Letter from Harry Bruce to Véhicule Press
October 24, 2002

My father died in Toronto, where he had lived for most of the previous four decades, on December 19, 1971. He was only 65. He was not bitter in his last months, but I believe he was disappointed by the decline in his reputation--as both poet and novelist--that had set in as the CanLit movement gathered force in central Canada during the 1960s. Not too many years after he died, a new Oxford collection of Canadian verse published poems by more than 100 Canadians. He was not among them. I was furious, and said so in a piece for the Toronto Star.

I am so used to thinking of him as a great poet, and so familiar with his poems, that I have never thought of him as "forgotten," but of course I'm his son. The unfair truth is that, even when he was alive, appreciation of his work was fading all across Canada, and in recent years he has indeed become a forgotten contributor to the long development of Canadian literature. I think he knew this would happen, and hoped against hope that some day, long after he was gone, someone who understood his craft would stumble on his work, and once again show it to the world.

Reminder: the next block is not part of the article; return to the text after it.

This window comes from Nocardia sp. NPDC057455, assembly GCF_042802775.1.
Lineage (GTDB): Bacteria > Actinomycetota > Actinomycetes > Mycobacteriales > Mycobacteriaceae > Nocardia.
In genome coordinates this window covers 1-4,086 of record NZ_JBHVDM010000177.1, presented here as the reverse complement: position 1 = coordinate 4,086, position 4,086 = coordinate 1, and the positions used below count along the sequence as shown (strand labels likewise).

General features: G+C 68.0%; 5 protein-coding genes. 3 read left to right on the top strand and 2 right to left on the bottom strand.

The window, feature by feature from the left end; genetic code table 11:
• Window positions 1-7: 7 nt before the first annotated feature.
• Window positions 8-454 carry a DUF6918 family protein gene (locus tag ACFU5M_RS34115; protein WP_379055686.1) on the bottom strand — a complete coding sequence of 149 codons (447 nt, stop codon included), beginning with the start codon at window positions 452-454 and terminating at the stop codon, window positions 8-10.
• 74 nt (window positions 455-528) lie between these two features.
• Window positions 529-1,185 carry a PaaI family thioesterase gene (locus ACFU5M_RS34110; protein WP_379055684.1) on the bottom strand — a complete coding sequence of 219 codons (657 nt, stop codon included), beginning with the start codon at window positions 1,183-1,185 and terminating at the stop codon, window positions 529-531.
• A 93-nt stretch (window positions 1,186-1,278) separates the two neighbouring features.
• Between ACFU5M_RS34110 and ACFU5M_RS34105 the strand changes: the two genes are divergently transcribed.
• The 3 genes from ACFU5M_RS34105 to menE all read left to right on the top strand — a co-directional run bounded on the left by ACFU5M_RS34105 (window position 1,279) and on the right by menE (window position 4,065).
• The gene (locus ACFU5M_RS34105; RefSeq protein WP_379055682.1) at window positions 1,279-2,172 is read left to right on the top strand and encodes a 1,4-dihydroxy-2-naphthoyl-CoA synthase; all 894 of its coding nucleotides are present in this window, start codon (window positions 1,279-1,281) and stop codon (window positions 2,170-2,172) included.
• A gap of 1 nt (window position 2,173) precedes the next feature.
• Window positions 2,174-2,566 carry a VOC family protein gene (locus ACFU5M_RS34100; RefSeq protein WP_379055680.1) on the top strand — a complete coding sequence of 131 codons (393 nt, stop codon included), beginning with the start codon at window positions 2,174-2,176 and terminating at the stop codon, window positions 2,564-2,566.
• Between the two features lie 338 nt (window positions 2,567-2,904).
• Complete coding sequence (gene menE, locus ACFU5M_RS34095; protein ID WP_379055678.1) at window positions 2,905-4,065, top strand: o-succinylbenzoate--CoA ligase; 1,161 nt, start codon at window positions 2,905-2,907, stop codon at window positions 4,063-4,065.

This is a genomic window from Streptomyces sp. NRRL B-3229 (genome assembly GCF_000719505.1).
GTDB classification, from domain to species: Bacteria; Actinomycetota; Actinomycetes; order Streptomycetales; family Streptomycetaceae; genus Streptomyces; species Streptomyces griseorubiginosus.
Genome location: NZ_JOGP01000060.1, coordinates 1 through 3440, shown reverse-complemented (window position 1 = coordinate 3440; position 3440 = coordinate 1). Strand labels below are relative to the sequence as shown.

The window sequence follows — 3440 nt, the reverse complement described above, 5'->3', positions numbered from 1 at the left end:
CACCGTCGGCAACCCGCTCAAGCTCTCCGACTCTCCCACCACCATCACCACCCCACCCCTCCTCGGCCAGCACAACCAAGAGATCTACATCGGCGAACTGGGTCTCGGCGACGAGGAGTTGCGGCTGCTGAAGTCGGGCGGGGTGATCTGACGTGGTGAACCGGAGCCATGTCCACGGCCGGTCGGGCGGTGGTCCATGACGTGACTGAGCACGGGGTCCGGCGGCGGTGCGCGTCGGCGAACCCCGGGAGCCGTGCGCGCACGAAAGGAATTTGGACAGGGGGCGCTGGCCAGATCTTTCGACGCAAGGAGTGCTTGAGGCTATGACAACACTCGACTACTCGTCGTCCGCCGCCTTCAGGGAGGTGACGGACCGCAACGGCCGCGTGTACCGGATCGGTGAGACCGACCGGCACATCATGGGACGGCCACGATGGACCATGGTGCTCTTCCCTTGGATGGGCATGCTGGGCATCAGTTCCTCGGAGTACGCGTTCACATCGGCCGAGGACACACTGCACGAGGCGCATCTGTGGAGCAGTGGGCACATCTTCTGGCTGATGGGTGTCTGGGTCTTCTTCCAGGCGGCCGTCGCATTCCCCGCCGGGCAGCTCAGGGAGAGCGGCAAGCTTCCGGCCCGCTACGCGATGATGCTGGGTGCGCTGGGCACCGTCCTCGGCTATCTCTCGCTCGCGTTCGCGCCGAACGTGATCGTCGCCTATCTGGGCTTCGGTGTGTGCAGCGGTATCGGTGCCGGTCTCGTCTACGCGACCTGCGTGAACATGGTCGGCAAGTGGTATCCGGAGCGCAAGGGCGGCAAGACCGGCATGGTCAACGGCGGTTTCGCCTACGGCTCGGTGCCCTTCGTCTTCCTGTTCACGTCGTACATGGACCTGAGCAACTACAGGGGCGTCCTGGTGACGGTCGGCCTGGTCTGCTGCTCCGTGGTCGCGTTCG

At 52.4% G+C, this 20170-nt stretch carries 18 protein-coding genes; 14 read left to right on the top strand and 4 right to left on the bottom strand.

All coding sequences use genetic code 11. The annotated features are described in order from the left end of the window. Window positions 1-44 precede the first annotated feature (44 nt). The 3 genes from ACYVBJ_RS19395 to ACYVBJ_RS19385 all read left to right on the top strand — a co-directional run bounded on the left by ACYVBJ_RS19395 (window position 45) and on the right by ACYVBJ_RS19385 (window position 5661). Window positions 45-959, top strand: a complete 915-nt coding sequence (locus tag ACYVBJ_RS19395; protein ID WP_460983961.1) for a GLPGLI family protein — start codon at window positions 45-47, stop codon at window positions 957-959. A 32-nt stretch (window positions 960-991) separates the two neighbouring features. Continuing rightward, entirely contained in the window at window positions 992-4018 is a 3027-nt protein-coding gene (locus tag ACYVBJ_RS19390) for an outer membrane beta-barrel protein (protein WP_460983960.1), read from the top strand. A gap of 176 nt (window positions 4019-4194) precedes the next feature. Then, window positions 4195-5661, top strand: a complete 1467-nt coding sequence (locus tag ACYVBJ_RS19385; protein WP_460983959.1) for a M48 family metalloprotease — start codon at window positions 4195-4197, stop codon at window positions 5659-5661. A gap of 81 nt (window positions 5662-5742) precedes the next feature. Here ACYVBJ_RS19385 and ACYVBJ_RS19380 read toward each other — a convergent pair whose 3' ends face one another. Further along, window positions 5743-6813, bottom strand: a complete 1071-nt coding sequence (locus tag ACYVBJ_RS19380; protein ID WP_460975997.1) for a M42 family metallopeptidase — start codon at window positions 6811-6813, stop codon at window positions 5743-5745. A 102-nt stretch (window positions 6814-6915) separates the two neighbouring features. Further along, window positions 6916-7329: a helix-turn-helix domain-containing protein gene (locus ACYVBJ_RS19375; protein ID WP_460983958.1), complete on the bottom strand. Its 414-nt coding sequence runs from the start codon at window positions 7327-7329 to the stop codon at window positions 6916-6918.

On his behalf, I say, "Thank you."

Born in Toronto, I moved to Nova Scotia with my own young family in 1971, and although my wife and I now live mostly in Moncton, we own the seaside homestead in Guysborough County, Nova Scotia, where my father was born, and we spend several months there every year. We regard it as our true home, just as I think my father did during all the years he worked by day as a news executive for Canadian Press in Toronto, and in the evenings and on weekends up there, wrote the poems that, 31 years after his death, so excited Michael Harris.


Harry Bruce

Halifax, Nova Scotia.